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University and Educational Intelligence

Nature volume 68, pages 286287 (23 July 1903) | Download Citation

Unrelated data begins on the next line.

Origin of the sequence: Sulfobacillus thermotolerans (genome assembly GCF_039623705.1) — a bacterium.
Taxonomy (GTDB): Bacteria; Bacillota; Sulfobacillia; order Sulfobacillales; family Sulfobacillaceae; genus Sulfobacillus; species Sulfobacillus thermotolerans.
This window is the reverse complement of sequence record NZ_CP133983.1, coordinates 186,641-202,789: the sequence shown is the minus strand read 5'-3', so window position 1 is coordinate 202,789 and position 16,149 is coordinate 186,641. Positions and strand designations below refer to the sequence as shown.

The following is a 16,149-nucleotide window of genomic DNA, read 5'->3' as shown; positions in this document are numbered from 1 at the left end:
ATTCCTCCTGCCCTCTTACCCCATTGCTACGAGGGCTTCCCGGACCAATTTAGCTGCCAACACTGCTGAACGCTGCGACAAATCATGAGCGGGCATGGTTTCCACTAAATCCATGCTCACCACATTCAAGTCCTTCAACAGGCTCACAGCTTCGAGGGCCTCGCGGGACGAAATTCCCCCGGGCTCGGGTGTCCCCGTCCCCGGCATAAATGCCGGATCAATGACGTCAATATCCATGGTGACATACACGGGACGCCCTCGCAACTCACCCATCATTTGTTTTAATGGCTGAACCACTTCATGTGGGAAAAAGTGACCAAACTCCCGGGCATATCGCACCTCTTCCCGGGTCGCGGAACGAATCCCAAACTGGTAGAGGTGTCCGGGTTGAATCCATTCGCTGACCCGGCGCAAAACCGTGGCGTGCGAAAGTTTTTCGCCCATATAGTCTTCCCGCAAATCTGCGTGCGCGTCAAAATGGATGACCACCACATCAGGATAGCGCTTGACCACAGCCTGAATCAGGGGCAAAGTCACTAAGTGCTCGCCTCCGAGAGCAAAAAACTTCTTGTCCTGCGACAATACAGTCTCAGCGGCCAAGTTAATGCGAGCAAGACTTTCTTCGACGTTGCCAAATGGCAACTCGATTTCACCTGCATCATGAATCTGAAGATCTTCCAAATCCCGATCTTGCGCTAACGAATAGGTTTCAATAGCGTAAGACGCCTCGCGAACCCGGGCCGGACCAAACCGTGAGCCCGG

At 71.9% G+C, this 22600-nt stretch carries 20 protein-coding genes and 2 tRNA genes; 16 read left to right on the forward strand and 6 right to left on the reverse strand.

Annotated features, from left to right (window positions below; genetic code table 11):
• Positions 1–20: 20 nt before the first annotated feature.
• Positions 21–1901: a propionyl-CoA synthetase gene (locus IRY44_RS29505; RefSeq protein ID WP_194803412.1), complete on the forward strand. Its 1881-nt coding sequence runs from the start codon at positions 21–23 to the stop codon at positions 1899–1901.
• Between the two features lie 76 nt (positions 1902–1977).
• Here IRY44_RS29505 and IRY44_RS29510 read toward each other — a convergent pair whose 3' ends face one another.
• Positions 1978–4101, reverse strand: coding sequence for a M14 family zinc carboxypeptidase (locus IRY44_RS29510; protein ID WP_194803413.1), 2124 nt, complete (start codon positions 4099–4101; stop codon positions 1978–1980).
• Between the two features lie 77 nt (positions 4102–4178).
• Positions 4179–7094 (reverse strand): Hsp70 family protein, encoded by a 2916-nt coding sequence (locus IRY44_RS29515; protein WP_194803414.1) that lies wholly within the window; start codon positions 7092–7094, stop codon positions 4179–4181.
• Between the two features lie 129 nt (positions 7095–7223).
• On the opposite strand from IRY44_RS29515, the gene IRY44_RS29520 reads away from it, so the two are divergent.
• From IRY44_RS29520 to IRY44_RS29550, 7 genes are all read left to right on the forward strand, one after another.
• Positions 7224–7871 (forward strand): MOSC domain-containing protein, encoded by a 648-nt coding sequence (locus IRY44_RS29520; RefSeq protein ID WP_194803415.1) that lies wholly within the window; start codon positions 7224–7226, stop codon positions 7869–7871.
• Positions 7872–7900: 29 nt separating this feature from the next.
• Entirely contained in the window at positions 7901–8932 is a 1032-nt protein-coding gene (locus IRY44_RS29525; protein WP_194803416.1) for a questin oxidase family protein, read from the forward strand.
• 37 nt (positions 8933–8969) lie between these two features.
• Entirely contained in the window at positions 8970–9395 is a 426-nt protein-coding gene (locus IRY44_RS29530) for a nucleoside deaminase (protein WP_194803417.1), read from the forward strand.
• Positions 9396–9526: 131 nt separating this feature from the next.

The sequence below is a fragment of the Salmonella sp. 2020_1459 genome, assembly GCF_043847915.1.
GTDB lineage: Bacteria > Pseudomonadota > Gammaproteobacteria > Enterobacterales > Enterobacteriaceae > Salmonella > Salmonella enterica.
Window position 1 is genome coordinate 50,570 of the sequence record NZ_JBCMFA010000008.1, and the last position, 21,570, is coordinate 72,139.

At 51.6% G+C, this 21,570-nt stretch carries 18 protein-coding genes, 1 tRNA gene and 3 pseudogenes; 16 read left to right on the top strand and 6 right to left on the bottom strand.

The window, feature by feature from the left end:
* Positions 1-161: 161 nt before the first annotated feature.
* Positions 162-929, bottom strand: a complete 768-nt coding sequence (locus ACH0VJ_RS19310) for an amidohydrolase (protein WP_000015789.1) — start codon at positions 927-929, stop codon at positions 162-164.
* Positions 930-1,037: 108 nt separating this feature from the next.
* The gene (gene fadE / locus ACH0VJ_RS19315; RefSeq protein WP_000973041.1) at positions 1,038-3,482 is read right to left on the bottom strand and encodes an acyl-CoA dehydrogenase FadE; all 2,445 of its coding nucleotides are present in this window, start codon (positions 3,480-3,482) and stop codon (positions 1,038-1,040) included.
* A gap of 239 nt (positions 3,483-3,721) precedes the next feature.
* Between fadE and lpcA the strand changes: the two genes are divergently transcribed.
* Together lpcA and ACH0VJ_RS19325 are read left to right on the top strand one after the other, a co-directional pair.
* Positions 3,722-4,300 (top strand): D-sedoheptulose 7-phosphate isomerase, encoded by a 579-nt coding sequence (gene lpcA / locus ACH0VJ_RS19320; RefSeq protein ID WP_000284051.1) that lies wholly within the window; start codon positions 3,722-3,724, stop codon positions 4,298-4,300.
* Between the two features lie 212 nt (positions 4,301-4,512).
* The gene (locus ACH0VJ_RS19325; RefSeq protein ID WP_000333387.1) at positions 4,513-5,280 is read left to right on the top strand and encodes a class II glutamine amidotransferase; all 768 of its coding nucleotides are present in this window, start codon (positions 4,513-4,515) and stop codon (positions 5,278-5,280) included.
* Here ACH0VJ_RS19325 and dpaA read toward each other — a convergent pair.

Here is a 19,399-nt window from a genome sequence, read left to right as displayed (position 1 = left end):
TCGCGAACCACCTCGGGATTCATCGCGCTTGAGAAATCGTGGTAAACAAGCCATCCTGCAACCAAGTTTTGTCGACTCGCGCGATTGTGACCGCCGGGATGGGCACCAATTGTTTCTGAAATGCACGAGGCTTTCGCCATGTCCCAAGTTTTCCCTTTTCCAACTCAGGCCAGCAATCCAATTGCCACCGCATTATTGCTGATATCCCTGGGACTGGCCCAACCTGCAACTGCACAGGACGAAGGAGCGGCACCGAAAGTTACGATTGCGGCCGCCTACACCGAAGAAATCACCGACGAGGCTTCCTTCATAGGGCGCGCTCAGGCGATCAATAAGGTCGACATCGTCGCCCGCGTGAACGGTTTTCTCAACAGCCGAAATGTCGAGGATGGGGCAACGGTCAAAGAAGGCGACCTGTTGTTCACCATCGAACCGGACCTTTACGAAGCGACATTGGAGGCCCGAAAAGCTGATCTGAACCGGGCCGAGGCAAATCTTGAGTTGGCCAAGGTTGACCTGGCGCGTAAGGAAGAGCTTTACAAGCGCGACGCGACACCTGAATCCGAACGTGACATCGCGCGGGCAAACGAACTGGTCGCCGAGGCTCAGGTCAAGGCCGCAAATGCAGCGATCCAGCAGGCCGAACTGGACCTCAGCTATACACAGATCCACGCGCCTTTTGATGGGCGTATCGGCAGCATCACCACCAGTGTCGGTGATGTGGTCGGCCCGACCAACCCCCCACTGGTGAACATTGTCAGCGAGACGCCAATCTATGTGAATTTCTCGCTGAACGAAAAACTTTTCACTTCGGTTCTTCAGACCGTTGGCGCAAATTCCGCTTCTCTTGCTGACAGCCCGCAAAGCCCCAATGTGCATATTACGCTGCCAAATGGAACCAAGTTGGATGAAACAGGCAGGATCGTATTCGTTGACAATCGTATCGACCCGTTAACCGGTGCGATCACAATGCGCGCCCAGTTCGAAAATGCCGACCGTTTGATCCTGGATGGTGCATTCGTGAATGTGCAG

A REPORT on the scheme for the establishment, in London, of an institute for advanced technological instruction and research, recently put forward by Lord Rosebery, was presented to the London County Council on Tuesday. It will be remembered that the offer was made of land, buildings, and equipment required for such an institution to the value of 500,000l, with the promise to secure other funds for both capital outlay and maintenance, provided that the council would express, in general terms, its willingness to contribute, when the buildings were equipped and ready to be opened, a sum of 20,000l. a year towards the maintenance of the'educational work. In referring to these proposals in our issue of July 2 (p. 203), we pointed out the importance of coordinating the work of such an institute with that of the University of London, and expressed the opinion that the development of both was a national concern, and ought not to depend upon the contributions of the County Council. We are glad to see that the committee of the council appointed to consider the scheme regard substantial assistance from the State as an essential condition of support, and think the council should not lend any encouragement to the idea that the whole of the cost of maintenance could be provided from London sources. The following recommendations of the committee were adopted by the council at Tuesday's meeting:—(a) That the council expresses its high appreciation of the important proposal contained in Lord Rosebery's letter, and would cordially welcome the establishment of further provision in London for advanced technological teaching and research, (b) That the council, in response to the request contained in Lord Rosebery's letter, places on record its opinion that, when the land, buildings, and equipment for the proposed additional technological teaching and research are provided to a value of not less than 500,000l., the council will be well advised to contribute, out of the moneys annually placed at its disposal under the Local Taxation (Customs and Excise) Act of 1890, a sum not exceeding 20,000l. per annum towards such part of the work as falls within the statutory definition of technical education, subject to the following conditions:—(1) That a scheme be prepared to the satisfaction of the council for the constitution of the governing body and the adequate representation of the council thereon; (2) that financial arrangements adequate to the whole maintenance of the proposed work are made to the satisfaction of the council; (3) that, in view of the national scope and utility of the proposed work, substantial contributions towards maintenance be made from funds of a national character; (4) that due provision be made in the scheme to prevent overlapping and secure coordination of the work already carried on by the university colleges, polytechnics, and other science and technological institutions, and the proper connection of the whole with the university; (5) that a sufficient number of scholarships, including free places, be placed at the disposal of the council; (6) that it be considered whether other counties and boroughs should not be invited to contribute towards the maintenance, receiving in return the right to send their picked scholars for instruction under the proposed scheme.

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